Watermarking is a config option in Coppermine that can be enabled if needed. By default, watermarking is turned off. The settings can be found in Configuration → Image watermarking.
Watermarking works both with with ImageMagick and GD2. The watermark image should be a .png file. You can make it's background transparent. You'll have to enter the absolute or relative path to the watermark image in config. Preset is a sample watermark in coppermines images directory. So you should see this sample when enabling the watermark function and upload a test image.
The transparency settings in config will make the entire watermark transparent to the image background (ImageMagick only).
There's a new nifty feature. Automatically downsizing of the watermark image when the uploaded picture is smaller than the width you set (Downsize watermark if width of an picture is smaller than entered value). That is the 100% reference point. Resizing of the watermark is linear (0 to disable)).
If you e.g. enter here 1024 (like Stramm, the creator of the Watermarking features, did on the demo site of his modpack for cpg1.4.x where the watermarking was introduced first), then the 100% reference is at images with a width of 1024px or bigger. If you upload pics > 1024px the watermark image won't get resized and attached with its full size. If you let coppermine create an intermediate image with a width of 400 pics, then the watermark will get downsized to 39% of it's original size. Is the fullsized e.g. 512px, then the watermark will have 50% of it's orig size. Of course this sucks some CPU. And it's working excellent together with Auto resize images that are larger than max width or height (set it to the same as you used for the 100% reference... in the example 1024). This way the watermark will always fit perfectly onto your images.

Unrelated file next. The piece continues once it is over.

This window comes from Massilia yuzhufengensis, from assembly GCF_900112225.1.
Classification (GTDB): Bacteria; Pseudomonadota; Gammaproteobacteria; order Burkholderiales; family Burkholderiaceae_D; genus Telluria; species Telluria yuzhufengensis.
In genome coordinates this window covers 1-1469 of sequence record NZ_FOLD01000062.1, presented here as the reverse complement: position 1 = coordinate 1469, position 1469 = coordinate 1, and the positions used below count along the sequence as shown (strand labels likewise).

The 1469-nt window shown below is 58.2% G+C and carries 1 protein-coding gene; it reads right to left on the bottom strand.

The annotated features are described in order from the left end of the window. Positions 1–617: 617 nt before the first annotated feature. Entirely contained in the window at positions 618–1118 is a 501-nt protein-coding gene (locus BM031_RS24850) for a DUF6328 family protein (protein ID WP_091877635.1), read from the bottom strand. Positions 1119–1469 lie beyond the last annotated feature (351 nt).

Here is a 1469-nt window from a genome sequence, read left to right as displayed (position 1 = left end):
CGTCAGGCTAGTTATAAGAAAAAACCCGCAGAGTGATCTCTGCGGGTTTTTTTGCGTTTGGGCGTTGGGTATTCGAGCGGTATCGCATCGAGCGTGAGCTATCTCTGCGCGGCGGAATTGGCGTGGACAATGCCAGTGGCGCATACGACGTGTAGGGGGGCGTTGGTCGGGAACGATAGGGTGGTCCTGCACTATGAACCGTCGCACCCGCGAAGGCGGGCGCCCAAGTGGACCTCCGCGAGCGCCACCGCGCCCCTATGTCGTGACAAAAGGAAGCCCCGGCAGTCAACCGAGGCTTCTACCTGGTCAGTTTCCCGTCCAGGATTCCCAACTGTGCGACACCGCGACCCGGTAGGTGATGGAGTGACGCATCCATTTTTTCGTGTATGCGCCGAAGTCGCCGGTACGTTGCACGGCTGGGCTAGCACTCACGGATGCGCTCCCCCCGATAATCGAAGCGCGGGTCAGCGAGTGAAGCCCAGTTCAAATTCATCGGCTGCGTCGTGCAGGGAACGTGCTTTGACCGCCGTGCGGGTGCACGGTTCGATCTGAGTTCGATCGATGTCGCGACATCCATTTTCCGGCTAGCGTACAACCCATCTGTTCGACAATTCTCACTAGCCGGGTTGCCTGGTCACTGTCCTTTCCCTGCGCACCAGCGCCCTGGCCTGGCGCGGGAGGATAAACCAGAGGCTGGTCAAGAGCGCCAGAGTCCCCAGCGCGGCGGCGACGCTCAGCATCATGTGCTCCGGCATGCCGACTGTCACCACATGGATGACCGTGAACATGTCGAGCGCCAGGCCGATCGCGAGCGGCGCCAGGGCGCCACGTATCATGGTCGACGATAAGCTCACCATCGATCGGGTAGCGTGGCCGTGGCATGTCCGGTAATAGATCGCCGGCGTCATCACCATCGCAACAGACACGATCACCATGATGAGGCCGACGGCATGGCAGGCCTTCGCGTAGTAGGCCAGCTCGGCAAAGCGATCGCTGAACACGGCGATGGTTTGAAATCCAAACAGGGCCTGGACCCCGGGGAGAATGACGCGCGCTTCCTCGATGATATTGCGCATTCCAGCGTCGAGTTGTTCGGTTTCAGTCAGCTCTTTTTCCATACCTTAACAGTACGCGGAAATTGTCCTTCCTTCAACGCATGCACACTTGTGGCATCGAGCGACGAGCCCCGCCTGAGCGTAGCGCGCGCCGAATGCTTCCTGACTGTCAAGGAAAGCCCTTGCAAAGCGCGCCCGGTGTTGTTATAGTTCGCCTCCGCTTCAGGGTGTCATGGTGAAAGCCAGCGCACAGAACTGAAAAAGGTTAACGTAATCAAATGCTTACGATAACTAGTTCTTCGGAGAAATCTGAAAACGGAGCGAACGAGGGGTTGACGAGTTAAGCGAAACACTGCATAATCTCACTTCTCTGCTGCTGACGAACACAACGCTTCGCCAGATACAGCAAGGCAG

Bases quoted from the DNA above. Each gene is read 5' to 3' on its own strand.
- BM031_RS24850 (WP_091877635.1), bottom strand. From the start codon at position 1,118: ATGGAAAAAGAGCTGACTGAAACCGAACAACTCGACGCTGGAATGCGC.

To undo a watermark turn off watermarking by setting Watermark Image to "no" and use the admin tools to re-create your files.
If you use GD2, then the transparency setting in config has no function. If you want the watermark to be transparent against the background, then reduce layer transparency of your watermark image in your paint proggy to e.g. 50 (has been done for the sample watermark)...
In an ideal world, everyone would respect the intelectual properties of others and not steal images from others. But the world is not ideal, and the way the www browsers work (you don't actually view internet "sites on the fly", but your browser downloads everything before displaying it to you) of course makes it easy for others to steal your pics. That's one of the reasons why watermarking has been invented: you can tag your images with a watermark that allows others to see your images, but those who steal them will have to live with the watermark and therefore can hardly claim that they own the images.
There is a thin line though between making sure that your intelectual properties are respected and nagging your legitimate site visitors: if a watermark is at near the border of an image, a thief might get away with just cropping your image. If the watermark is to big or to much "in the way", the watermark will distract too much and your visitors will leave.
That's why users have requested other means of protection against content thiefs - here are just some of the mechanisms:
Watermarking on the server is a resources-intensive process that can bring down your server or bring you in troubles with your webhost because they are concerned about the resources usage. Additionally, a user who knows his way around in coppermine can figure out the path to the full-sized original image that is not watermarked and get that.
The only thing that will permanently fix this is client-sided watermarking. In other words: apply a permanent watermark to your images on your client before even uploading them to your server. Keep the unmarked originals only on your client and not on your webserver.
There are many tools that can be used to apply a watermark to your files on your client, and some even can accomplish this in batches, e.g. the free tool Picture Shark.